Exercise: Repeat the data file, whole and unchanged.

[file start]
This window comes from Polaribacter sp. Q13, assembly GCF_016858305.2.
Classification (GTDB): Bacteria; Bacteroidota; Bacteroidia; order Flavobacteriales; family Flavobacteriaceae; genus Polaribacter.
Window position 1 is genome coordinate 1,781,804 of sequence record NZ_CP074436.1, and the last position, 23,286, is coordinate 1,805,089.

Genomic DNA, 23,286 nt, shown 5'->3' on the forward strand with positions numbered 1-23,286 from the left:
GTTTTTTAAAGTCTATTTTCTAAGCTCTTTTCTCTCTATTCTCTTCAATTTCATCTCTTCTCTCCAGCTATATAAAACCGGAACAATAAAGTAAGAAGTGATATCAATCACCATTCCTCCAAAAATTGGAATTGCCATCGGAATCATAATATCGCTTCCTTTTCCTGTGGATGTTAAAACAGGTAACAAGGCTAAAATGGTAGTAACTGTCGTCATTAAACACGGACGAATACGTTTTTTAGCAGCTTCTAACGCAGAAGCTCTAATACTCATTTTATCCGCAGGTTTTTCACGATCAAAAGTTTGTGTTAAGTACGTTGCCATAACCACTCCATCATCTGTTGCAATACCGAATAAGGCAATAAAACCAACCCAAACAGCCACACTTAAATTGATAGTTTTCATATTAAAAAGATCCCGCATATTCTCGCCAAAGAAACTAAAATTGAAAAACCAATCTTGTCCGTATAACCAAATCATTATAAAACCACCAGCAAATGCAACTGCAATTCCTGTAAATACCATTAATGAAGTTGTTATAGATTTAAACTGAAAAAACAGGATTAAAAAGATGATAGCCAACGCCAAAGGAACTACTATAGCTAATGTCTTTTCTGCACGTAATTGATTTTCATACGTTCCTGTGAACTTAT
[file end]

This window comes from Polaribacter sp. Q13, assembly GCF_016858305.2.
Classification (GTDB): Bacteria; Bacteroidota; Bacteroidia; order Flavobacteriales; family Flavobacteriaceae; genus Polaribacter.
Window position 1 is genome coordinate 1,781,804 of sequence record NZ_CP074436.1, and the last position, 23,286, is coordinate 1,805,089.

Genomic DNA, 23,286 nt, shown 5'->3' on the forward strand with positions numbered 1-23,286 from the left:
GTTTTTTAAAGTCTATTTTCTAAGCTCTTTTCTCTCTATTCTCTTCAATTTCATCTCTTCTCTCCAGCTATATAAAACCGGAACAATAAAGTAAGAAGTGATATCAATCACCATTCCTCCAAAAATTGGAATTGCCATCGGAATCATAATATCGCTTCCTTTTCCTGTGGATGTTAAAACAGGTAACAAGGCTAAAATGGTAGTAACTGTCGTCATTAAACACGGACGAATACGTTTTTTAGCAGCTTCTAACGCAGAAGCTCTAATACTCATTTTATCCGCAGGTTTTTCACGATCAAAAGTTTGTGTTAAGTACGTTGCCATAACCACTCCATCATCTGTTGCAATACCGAATAAGGCAATAAAACCAACCCAAACAGCCACACTTAAATTGATAGTTTTCATATTAAAAAGATCCCGCATATTCTCGCCAAAGAAACTAAAATTGAAAAACCAATCTTGTCCGTATAACCAAATCATTATAAAACCACCAGCAAATGCAACTGCAATTCCTGTAAATACCATTAATGAAGTTGTTATAGATTTAAACTGAAAAAACAGGATTAAAAAGATGATAGCCAACGCCAAAGGAACTACTATAGCTAATGTCTTTTCTGCACGTAATTGATTTTCATACGTTCCTGTGAACTTAT